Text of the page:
Monday, February 25, 2008

Not Our Business

The latest Grant Thornton survey of "100 leading divorce lawyers in England and Wales" reveals that increasing numbers of people are divorcing because of "mid-life crisis", according to a report in the Guardian today. Extramarital affairs were once again the most common cause of marriage breakdown but, as Mark Harper of Withers pointed out it can be difficult to distinguish between divorces caused by affairs and those caused a mid-life crisis: "They have affairs because they're having a mid-life crisis. How do you distinguish the two?". After extramarital affairs and mid-life crises "family strains" were the third most common cause of marriage breakdown.

All of this may be of interest to sociologists and others, but I've always felt that it should not be the business of family law to pry into the reasons for marriage breakdown or to apportion blame, unless it involves extreme behaviour, or has a bearing upon arrangements for children. Unfortunately, our current divorce system requires one party to blame the other entirely for the breakdown, unless the parties have been separated for two years, but this is usually an over-simplification, as Mark Harper suggests. Adultery is often a symptom of underlying problems within the marriage, and unreasonable behaviour by one party is often matched by equally unreasonable behaviour by the other party. If we bring in a completely no-fault divorce system then we can leave it to the sociologists to work out the true reasons for marriage breakdown, and let the lawyers get on with the job of sorting out arrangements for children and finances, in a blame-free environment.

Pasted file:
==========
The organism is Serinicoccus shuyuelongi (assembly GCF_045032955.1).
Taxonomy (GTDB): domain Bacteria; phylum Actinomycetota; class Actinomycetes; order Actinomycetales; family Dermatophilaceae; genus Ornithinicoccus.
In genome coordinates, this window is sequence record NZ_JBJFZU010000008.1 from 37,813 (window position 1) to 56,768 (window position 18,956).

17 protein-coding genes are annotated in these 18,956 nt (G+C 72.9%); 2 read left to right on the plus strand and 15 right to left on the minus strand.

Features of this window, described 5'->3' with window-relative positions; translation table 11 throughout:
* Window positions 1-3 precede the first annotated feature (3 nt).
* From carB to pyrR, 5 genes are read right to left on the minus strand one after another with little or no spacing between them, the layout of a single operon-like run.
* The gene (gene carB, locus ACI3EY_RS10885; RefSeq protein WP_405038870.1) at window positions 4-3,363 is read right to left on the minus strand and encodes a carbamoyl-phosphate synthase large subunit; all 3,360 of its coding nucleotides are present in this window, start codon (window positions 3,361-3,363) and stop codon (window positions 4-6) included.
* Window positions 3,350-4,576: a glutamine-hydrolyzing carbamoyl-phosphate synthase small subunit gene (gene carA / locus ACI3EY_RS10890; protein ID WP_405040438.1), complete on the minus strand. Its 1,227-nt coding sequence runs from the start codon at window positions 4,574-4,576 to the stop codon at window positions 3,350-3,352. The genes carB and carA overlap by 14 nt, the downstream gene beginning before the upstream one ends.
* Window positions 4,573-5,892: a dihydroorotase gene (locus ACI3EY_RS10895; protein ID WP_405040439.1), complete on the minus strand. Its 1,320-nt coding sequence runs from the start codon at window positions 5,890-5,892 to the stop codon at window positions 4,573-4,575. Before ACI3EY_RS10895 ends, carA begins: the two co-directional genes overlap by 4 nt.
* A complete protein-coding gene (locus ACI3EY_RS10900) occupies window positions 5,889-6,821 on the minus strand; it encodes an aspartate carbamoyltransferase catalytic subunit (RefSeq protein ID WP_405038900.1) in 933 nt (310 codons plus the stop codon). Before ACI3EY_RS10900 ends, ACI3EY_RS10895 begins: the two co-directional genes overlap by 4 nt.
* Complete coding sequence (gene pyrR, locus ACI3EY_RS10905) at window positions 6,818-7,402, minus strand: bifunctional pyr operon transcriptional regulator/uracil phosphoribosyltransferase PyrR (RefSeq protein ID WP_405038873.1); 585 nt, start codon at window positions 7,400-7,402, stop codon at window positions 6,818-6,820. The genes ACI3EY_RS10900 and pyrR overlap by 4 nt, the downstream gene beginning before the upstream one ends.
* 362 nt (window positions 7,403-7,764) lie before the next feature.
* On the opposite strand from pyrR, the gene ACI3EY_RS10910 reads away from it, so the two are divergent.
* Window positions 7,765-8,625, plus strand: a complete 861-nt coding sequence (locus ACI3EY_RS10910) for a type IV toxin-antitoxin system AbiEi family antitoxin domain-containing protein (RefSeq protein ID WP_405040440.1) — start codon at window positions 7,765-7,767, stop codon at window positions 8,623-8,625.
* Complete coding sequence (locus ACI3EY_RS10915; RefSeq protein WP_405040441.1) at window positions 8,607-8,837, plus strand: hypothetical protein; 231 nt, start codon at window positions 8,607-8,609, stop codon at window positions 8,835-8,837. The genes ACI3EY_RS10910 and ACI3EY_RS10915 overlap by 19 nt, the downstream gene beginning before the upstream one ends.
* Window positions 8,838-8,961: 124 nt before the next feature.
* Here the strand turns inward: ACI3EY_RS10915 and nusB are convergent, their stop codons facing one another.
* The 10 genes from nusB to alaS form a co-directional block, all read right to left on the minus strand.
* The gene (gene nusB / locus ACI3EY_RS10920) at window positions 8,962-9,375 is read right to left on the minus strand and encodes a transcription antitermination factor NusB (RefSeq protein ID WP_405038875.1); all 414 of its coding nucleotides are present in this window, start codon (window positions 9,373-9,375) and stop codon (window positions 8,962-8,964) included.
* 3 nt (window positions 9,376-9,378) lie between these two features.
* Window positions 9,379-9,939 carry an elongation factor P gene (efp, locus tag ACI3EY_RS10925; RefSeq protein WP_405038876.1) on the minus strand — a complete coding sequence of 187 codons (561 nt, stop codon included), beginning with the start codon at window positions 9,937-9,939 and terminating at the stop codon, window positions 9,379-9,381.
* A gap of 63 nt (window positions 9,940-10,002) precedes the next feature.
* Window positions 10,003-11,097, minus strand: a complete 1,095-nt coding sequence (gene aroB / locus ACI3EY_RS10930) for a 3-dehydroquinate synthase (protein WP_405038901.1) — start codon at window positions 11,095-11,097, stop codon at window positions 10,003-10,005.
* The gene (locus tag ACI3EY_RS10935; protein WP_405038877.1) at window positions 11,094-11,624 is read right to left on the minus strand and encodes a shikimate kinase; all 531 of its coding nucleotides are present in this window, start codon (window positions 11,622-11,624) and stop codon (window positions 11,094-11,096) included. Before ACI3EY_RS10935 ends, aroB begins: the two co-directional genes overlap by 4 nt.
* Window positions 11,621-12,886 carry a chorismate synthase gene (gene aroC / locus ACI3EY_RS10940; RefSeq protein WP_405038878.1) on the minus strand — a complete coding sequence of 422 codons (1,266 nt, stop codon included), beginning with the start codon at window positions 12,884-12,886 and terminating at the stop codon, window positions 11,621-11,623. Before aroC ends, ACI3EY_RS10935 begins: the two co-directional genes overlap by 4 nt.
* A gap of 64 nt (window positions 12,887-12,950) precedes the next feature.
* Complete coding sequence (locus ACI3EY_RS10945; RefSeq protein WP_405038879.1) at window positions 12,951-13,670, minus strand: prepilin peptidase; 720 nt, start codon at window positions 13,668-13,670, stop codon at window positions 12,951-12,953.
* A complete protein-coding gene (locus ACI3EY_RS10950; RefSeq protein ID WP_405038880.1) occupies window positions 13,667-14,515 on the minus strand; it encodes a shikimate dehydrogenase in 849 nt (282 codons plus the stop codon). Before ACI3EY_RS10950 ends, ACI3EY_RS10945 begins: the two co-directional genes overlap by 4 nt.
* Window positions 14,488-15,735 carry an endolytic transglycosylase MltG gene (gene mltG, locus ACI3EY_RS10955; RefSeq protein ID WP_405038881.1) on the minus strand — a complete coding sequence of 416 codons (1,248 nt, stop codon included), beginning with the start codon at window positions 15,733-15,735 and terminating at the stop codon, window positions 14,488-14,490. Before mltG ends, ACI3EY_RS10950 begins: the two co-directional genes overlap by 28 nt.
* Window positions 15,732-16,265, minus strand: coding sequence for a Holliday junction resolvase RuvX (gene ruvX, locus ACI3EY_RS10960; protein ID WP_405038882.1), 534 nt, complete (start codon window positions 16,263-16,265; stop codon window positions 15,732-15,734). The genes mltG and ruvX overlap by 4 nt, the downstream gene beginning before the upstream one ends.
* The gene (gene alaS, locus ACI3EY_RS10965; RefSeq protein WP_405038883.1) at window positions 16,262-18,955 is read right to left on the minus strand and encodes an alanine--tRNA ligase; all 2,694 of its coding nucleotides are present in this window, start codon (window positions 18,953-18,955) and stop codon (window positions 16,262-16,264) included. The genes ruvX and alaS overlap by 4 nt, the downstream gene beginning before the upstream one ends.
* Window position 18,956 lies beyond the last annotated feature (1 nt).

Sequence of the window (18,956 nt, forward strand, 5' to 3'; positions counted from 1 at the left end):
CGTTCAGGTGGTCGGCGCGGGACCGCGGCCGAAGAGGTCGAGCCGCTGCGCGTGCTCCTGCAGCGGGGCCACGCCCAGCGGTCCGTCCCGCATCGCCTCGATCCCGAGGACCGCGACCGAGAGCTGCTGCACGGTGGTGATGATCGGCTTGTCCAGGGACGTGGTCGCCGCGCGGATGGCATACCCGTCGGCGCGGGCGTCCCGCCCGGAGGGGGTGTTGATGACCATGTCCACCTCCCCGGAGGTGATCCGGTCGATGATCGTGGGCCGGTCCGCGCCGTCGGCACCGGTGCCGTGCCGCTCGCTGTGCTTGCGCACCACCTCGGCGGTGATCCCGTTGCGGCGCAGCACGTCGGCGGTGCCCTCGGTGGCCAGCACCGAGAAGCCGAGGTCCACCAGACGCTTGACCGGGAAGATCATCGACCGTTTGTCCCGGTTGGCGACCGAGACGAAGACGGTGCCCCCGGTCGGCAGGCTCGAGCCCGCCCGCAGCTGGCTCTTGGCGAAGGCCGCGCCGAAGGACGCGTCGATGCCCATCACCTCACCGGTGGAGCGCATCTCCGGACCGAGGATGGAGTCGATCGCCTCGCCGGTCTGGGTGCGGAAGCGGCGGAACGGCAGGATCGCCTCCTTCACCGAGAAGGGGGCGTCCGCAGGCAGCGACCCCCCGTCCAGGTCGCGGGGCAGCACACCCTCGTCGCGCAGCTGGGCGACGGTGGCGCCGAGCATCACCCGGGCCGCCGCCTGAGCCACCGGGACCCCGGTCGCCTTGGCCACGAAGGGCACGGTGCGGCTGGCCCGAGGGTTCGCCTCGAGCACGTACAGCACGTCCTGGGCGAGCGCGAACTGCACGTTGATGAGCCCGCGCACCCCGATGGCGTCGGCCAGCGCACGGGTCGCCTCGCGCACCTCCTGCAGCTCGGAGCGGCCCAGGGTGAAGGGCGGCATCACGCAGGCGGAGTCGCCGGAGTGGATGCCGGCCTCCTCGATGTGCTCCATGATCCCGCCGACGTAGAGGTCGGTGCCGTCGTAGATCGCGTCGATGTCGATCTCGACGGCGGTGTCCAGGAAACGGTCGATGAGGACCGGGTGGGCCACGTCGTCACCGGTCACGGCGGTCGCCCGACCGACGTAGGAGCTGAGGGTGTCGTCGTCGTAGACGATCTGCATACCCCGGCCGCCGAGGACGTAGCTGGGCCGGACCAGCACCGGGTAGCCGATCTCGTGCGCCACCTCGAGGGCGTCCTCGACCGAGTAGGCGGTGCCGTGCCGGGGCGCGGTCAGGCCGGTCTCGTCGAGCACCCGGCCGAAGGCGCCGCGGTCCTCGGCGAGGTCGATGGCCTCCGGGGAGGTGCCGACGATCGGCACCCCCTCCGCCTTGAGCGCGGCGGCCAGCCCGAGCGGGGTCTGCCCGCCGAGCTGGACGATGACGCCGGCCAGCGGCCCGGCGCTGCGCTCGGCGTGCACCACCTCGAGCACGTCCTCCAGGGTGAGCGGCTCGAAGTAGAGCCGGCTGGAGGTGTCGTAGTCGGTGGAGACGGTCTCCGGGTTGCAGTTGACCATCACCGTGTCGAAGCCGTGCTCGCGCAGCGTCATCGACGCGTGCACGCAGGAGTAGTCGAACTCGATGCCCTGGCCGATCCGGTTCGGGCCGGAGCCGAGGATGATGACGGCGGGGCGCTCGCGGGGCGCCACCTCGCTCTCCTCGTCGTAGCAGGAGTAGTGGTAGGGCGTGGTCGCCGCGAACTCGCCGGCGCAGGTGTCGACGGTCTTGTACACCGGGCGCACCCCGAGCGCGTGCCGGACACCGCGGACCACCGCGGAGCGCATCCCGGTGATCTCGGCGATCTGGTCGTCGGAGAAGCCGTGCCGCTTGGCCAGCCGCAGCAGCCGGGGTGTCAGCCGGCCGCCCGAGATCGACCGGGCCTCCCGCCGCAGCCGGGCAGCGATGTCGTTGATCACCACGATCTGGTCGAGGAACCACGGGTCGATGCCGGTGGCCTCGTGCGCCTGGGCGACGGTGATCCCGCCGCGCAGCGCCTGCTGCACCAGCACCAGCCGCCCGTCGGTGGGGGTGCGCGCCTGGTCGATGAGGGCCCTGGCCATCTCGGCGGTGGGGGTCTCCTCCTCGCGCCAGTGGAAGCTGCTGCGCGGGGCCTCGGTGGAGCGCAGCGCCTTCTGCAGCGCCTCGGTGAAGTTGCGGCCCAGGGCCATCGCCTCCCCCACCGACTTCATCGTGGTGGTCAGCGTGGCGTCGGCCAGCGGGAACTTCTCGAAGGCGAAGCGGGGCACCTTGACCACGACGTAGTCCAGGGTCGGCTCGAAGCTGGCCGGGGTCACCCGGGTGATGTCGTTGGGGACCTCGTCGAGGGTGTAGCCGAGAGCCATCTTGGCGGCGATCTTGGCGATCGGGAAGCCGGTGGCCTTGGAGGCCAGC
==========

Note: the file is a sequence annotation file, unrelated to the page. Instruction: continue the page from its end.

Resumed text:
No comments:

Post a Comment

Thank you for taking the time to comment on this post. Constructive comments are always welcome, even if they do not coincide with my views! Please note, however, that comments will be removed or not published if I consider that:
* They are not relevant to the subject of this post; or
* They are (or are possibly) defamatory; or
* They breach court reporting rules; or
* They contain derogatory, abusive or threatening language; or
* They contain 'spam' advertisements (including links to any commercial websites).
Please also note that I am unable to give advice.

Note: only a member of this blog may post a comment.